1. awesome response, just awesome! i find it amazing that Christians would actually buy into sullivans idea that the cross is irrelevant to real Christianity, that we dont need to be bothered with Jesus as the Son of God, just Jesus as a really nice guy who was homeless and kind to everyone.

  2. Nice beginning, but you need to take it all the way, back to the open door of the Catholic Church. 2,000 years and going strong; same doctrines, same moral teachings.

  3. You trace the birth of the Catholic Church back 2000 years? I've never read a church history book (even those coming out of Catholic corners) that traces their history back that far. I do think there is quite a bit to learn from Catholic expressions of faith but I'm not sure the early church in form looked like the modern day Catholic Church in doctrinal emphasis, polity and hierarchy. Seems like a bit of revisionism.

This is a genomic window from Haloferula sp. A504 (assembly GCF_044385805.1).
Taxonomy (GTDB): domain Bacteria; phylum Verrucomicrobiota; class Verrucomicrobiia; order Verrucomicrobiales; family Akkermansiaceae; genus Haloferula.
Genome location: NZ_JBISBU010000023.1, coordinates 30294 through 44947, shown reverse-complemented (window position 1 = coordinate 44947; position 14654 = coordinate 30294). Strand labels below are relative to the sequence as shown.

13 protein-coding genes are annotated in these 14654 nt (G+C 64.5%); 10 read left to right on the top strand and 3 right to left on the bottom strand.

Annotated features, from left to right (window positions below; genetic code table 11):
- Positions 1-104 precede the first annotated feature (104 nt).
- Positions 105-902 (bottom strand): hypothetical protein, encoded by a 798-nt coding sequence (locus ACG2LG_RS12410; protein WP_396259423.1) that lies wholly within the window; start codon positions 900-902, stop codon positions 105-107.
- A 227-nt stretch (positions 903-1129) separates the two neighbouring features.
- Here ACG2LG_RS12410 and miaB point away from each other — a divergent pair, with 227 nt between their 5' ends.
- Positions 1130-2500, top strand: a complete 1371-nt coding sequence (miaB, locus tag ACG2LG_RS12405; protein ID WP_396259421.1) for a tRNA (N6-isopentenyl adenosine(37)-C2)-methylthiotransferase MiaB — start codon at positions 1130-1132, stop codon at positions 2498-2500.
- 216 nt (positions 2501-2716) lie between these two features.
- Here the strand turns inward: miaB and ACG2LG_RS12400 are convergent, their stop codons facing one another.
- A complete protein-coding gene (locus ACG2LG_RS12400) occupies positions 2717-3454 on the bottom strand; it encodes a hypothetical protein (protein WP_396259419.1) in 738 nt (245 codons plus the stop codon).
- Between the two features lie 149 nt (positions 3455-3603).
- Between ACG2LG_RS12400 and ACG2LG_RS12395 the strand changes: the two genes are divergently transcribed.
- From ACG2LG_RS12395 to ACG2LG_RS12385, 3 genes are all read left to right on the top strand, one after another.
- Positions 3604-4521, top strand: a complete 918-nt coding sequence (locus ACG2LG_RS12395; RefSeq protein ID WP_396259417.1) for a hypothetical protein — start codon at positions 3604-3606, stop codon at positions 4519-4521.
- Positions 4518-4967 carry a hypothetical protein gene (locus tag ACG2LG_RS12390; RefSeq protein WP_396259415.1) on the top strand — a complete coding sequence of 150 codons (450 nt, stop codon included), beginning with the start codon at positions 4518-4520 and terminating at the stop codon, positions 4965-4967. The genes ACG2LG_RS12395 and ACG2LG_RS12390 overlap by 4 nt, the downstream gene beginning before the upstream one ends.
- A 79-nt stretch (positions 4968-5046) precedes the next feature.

4. All of the responses I've read about this article make no sense. The point of this article is simple and does not need to be debated: Follow Jesus and love your neighbor as yourself. Exactly what Jesus said. He's just trying to get us back to basics. As we develop complexity in our "doctrine," American life, etc., we lose that. It's a great article because religion and spirituality are addressed finally. It's also great because it will cause people who don't believe or aren't spiritual or religious to think and pray. It is God-inspired. No need to knock it.

  5. A fine response. Perhaps one of the best books on correcting the Western church is "The Divine Consiracy" by Dallas Willard. Corporate Christianity is sickening. The "pastoral celebrity worship" is probably my favorite phrase in this article. The truth hurts! Ouch.